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The first are from an old paper, dealing with the evaluation of elastic Green function in a transversely isotropic medium (Hill 1964).

Hill1 = ((a4 z[1]^2 + a1 z[2]^2 + a5 z[3]^2) (a5 (z[1]^2 + z[2]^2) + 
      a2 z[3]^2) - 
   z[2]^2 z[3]^2 a3^2)/((a4 (z[1]^2 + z[2]^2) + 
     a5 z[3]^2) ((a5 (z[1]^2 + z[2]^2) + 
        a2 z[3]^2) (a1 (z[1]^2 + z[2]^2) + a5 z[3]^2) - 
     a3^2 (z[1]^2 + z[2]^2) z[3]^2));

Hill2 = (z[1] z[2]^2 z[3] (a1 - a4) a3 - 
   z[1] z[3] a3 (a4 z[1]^2 + a1 z[2]^2 + 
      a5 z[3]^2))/((a4 (z[1]^2 + z[2]^2) + 
     a5 z[3]^2) ((a5 (z[1]^2 + z[2]^2) + 
        a2 z[3]^2) (a1 (z[1]^2 + z[2]^2) + a5 z[3]^2) - 
     a3^2 (z[1]^2 + z[2]^2) z[3]^2));

The following are the corresponding Mathematica expressions resulting from a 3X3 matrix inversion.

mat1 = (a5 (z[1]^2 + z[2]^2) (a4 z[1]^2 + 
        a1 z[2]^2) + ((a2 a4 + a5^2) z[1]^2 + (a1 a2 - a3^2 + a5^2) z[
          2]^2) z[3]^2 + 
     a2 a5 z[3]^4)/(a1 a4 a5 (z[1]^2 + 
        z[2]^2)^3 + ((a1 a2 - a3^2) a4 + (a1 + a4) a5^2) (z[1]^2 + 
        z[2]^2)^2 z[3]^2 + 
     a5 (-a3^2 + a2 (a1 + a4) + a5^2) (z[1]^2 + z[2]^2) z[3]^4 + 
     a2 a5^2 z[3]^6);

mat2 = -((a3 z[1] z[3])/(
   a1 a5 (z[1]^2 + z[2]^2)^2 + (a1 a2 - a3^2 + a5^2) (z[1]^2 + 
       z[2]^2) z[3]^2 + a2 a5 z[3]^4));

In[165]:= {mat1 - Hill1, mat2 - Hill2} // Together

Out[165]= {0, 0}

In[170]:= {mat1 == Hill1, mat2 == Hill2} // Simplify

Out[170]= {True, True}

Any ideas of how "pushing" Mathematica to simplify mat1 to Hill1 and mat2 to Hill2?

Thank you very much.

P.S.

Even if it was not needed for the above commands I should add that

z[i], i=1,2,3, satisfy z[1]^2+z[2]^2+z[3]^2=1.

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  • $\begingroup$ Usually trying to force Mathematica into writing an equation in a particular form can drive you nuts. After all, what do you achieve? You already know both forms are equivalent ... $\endgroup$ – Dr. belisarius Dec 11 '14 at 14:50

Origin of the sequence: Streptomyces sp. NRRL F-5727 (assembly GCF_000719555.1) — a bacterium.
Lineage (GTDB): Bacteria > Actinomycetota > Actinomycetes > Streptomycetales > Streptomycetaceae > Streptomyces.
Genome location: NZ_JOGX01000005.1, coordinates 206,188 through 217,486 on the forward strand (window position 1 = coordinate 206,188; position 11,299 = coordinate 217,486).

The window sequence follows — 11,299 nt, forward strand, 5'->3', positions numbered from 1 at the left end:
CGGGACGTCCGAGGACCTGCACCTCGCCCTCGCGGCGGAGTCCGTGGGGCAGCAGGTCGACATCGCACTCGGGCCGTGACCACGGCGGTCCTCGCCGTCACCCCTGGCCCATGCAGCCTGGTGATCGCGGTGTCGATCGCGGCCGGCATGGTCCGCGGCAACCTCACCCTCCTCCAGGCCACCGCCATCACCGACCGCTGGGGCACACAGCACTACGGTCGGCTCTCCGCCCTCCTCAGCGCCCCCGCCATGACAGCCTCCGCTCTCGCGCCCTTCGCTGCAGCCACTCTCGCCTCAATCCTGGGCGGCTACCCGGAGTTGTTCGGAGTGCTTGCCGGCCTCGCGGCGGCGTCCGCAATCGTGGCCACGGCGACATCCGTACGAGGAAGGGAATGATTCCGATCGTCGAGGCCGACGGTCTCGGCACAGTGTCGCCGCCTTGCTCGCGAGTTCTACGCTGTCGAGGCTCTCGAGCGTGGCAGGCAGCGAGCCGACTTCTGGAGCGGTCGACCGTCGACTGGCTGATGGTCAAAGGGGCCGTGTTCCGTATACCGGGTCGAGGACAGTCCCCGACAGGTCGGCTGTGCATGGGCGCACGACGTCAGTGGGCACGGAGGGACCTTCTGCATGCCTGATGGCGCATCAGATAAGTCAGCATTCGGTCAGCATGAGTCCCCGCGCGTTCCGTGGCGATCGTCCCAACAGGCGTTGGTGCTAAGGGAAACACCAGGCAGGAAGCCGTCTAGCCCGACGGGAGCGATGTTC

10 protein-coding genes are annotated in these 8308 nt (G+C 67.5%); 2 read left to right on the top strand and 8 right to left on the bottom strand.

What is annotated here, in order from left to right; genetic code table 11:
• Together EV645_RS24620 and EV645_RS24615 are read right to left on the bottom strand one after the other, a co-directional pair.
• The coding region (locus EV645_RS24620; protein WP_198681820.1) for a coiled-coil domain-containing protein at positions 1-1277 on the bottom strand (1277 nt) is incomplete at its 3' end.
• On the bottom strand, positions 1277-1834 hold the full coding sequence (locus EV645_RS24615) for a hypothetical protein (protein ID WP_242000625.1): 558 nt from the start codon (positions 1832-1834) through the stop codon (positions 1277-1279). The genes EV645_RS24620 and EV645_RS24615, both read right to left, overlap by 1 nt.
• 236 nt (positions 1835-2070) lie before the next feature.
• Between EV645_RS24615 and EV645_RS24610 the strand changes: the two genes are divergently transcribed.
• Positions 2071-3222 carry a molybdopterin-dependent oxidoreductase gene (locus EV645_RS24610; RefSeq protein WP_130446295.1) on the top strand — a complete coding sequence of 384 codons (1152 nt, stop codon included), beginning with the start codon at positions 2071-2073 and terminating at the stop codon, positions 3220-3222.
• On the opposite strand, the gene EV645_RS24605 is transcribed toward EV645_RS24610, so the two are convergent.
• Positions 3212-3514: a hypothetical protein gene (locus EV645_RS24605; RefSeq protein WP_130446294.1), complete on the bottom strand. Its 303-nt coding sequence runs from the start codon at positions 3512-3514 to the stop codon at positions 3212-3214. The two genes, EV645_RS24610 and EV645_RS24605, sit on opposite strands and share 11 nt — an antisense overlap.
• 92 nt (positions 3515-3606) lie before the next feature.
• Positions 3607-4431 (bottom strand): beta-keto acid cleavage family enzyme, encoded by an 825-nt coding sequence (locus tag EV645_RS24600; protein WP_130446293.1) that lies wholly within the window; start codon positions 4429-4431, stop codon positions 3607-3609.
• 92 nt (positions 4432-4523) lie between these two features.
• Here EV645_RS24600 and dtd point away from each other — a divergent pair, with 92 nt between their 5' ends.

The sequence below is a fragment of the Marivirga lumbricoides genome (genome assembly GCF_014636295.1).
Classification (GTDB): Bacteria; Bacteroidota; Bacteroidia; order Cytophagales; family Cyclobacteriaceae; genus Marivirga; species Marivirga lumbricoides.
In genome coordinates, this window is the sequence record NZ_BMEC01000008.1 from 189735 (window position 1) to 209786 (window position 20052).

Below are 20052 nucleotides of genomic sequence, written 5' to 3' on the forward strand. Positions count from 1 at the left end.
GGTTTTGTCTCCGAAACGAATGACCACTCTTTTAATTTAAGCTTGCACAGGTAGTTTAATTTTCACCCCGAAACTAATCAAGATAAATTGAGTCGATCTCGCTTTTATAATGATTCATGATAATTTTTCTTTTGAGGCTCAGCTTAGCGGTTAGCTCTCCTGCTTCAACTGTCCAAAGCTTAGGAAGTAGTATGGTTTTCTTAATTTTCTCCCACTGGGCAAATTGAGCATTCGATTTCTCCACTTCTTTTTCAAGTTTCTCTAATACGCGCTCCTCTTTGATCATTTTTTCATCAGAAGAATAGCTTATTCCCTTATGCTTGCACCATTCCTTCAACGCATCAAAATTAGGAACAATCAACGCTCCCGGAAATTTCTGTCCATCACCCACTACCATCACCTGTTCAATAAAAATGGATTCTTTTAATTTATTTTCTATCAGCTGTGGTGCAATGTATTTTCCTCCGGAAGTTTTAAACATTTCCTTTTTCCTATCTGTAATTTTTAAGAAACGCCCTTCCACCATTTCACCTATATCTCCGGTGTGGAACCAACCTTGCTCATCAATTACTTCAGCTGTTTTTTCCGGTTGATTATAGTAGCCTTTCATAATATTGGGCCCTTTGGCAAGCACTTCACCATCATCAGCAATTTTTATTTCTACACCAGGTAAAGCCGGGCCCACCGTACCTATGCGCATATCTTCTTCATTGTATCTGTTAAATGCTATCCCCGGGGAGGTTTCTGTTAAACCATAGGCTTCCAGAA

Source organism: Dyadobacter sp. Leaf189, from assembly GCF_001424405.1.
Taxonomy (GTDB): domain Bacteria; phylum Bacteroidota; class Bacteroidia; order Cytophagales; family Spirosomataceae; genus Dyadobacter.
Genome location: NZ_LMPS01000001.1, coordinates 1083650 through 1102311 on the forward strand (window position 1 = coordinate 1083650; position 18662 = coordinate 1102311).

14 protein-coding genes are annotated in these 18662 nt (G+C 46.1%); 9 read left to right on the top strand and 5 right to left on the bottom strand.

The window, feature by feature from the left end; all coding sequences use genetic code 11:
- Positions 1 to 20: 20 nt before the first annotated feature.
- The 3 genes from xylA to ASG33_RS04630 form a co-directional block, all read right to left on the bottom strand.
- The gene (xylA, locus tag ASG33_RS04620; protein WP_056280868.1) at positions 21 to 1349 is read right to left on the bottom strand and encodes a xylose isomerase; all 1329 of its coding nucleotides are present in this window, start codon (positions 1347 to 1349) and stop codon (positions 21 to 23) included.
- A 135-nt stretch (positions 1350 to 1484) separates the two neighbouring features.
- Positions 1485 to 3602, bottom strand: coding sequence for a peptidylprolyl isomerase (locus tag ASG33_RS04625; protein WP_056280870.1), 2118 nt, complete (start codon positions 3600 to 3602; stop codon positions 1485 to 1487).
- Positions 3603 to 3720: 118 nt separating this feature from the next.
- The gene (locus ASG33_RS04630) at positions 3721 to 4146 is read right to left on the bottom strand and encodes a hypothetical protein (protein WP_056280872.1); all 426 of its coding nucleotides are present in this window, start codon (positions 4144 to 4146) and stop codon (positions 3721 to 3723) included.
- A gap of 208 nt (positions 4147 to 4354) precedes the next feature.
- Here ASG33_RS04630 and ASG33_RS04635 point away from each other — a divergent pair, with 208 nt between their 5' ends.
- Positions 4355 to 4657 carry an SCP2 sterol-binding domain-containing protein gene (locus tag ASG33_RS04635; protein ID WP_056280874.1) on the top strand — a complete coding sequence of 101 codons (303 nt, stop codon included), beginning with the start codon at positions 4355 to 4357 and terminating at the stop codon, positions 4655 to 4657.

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I agree with @Belisarius that simplification attempts can drive you nuts. It seems especially unlikely that mat2 can be simplified easily into Hill2, because mat2 is the simpler form to begin with. However, it is straightforward to simplify each pair into the same forms. Use

FullSimplify[Expand[Hill1]];
FullSimplify[Expand[mat1]];
FullSimplify[Expand[Hill2]];
FullSimplify[Expand[mat2]];

Note that FullSimplify works better than Simplify here.

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  • $\begingroup$ Thank you very much for your reply. $\endgroup$ – Dimitris Dec 11 '14 at 15:14
  • $\begingroup$ Because counta[z_] := Count[z, a_, Infinity] gives a smaller Count for Hill1 (130) than for mat1 (158), I thought that using ComplexityFunction -> counta in my Answer above might drive mat1 to Hill1, but it does not. Strange. $\endgroup$ – bbgodfrey Dec 11 '14 at 15:34
  • $\begingroup$ I guess that FullSimplify[Expand[Hill1]]; FullSimplify[Expand[mat1]]; FullSimplify[Expand[Hill2]]; FullSimplify[Expand[mat2]]; is the best we can get. Myself, I am pretty satisfied with your answer. $\endgroup$ – Dimitris Dec 11 '14 at 15:43

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